Point of Order has surveyed an array of companies listed on NZX, particularly in several sectors—food production, health and pharmaceutical supplies, transport, agriculture services— which have issued updates. These should provide comfort to their shareholders, and the market generally.
Latest to do so is King Salmon, the world’s largest aquaculture producer of the premium King salmon species. Employing 500 people, it operates within the primary industry food producer category which has been included in the government’s list of essential services.
In its update to the NZX, it says : Continue reading “Updates from listed companies bring some economic comfort during the Covid-19 crisis”
Is Plexure the next rising star on the NZX, ready to follow the trajectory of Xero?
It’s a mobile marketing company, using an intelligent technology platform which powers customers’ mobile marketing activities. The platform incorporates Artificial Intelligence (AI) and Machine Learning (ML) features which augment Plexure’s capabilities in the areas of personalisation, advanced analytics and platform security.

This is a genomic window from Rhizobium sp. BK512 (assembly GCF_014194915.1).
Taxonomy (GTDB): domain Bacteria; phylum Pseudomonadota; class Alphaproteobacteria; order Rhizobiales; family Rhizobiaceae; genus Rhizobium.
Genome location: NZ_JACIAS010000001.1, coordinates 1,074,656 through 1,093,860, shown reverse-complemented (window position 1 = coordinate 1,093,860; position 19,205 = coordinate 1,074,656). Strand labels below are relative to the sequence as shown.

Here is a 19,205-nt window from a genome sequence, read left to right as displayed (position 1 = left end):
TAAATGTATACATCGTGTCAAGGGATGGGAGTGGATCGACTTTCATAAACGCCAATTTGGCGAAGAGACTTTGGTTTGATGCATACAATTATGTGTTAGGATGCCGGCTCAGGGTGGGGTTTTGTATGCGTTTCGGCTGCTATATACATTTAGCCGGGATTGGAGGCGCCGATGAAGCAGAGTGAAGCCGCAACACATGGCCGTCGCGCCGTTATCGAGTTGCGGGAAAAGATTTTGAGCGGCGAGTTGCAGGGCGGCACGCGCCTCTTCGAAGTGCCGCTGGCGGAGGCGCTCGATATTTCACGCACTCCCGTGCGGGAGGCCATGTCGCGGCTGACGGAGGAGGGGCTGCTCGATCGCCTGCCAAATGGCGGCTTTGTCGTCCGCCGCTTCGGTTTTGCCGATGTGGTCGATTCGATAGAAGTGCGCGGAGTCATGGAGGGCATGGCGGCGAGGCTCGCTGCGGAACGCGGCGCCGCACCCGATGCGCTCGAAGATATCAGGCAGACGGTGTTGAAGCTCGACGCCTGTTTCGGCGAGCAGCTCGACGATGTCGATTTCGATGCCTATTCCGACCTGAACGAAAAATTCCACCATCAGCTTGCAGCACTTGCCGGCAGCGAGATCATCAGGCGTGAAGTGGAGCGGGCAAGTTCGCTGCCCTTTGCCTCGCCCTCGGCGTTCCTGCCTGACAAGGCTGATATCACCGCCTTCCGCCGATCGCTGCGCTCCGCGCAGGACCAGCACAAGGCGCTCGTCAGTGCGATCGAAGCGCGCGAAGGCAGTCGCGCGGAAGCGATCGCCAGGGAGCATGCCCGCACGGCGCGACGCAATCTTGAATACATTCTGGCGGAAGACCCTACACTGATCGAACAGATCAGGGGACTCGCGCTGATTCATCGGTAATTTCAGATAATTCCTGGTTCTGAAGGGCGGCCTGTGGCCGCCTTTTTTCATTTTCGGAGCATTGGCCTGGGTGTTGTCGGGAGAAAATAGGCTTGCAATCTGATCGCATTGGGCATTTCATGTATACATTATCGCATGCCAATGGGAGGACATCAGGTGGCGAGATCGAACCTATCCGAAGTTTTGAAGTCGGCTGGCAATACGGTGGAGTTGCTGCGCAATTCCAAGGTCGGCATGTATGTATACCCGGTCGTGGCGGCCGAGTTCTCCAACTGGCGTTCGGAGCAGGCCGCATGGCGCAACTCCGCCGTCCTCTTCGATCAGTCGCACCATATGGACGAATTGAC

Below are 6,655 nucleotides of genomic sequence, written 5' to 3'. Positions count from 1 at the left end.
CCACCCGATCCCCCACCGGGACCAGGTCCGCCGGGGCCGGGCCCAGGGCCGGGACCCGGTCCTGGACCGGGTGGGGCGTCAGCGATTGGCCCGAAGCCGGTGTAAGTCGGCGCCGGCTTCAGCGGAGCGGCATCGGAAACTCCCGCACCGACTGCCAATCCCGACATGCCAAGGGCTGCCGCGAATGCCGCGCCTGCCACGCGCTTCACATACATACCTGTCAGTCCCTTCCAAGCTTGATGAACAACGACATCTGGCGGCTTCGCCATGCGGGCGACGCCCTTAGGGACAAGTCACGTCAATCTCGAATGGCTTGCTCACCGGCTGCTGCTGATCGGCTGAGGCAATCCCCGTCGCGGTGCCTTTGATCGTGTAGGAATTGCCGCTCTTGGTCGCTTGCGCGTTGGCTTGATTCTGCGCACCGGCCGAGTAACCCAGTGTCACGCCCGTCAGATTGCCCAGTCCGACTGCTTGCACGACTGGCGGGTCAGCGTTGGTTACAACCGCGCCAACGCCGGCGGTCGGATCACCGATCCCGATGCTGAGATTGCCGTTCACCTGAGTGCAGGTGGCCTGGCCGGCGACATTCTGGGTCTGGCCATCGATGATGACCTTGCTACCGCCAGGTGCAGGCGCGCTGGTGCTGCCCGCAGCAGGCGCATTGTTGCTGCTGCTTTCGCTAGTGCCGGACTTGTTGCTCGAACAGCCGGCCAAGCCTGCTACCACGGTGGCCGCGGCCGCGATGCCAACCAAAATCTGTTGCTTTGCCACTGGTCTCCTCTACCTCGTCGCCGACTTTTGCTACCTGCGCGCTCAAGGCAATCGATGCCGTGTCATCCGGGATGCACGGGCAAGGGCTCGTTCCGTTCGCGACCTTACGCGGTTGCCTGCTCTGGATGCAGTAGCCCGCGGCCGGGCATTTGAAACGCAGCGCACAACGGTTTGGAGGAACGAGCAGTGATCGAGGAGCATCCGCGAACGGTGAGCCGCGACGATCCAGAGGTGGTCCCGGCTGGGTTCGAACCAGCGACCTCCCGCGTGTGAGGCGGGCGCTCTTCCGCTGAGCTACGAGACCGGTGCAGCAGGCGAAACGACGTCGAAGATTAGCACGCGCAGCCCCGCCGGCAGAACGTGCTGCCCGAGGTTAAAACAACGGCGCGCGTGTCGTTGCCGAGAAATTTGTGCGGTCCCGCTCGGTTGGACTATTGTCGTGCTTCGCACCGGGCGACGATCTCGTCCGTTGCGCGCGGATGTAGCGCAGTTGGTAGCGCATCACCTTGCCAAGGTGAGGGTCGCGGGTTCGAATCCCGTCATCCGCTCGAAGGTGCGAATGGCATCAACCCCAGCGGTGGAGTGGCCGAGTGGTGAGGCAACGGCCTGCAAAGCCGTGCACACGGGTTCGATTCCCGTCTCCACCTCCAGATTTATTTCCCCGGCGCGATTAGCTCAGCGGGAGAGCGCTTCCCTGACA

Plexure’s trading performance has improved dramatically. Customer usage is at record levels and accelerating with 30m new users downloading its apps. This has driven revenues to a new high of $16.9m for the year ended March 31, when it had $7.3m in the bank.
Revenue guidance for the current year is in a range from $21m to $23m. By comparison with the FY19 revenues of $16.9m, this represents a 24.3% rise at the lower end of the range and a 36.1% rise at the upper end of the range. Continue reading “Looking for a star? We have the Plexure of suggesting it might be found in the cloud”
New Zealand eyes have been so focussed this week on an event 20,000kms distant that they might not have noticed here at home another extraordinary event, taking place on the NZX.
The market capitalisation of a company which listed as recently as 2012 on the local sharemarket soared past the $12bn mark and is hard on the heels of Meridian Energy, which has the highest valuation of NZ-based companies on the NZX at $12.3bn.
The challenger is a2 Milk, which sells a specialised type of milk with what it claims are health benefits.
A2 has had a chequered history but its market valuation keeps climbing, racing ahead of blue chips like Auckland International Airport and Fisher & Paykel Healthcare and leaving in its dust some one-time market darlings like Fletcher Buildings (market cap $4.3bn) and Spark ($7.2bn). Continue reading “Forget about following the floundering fortunes of Fonterra – a2 Milk is the NZX’s fast-rising star”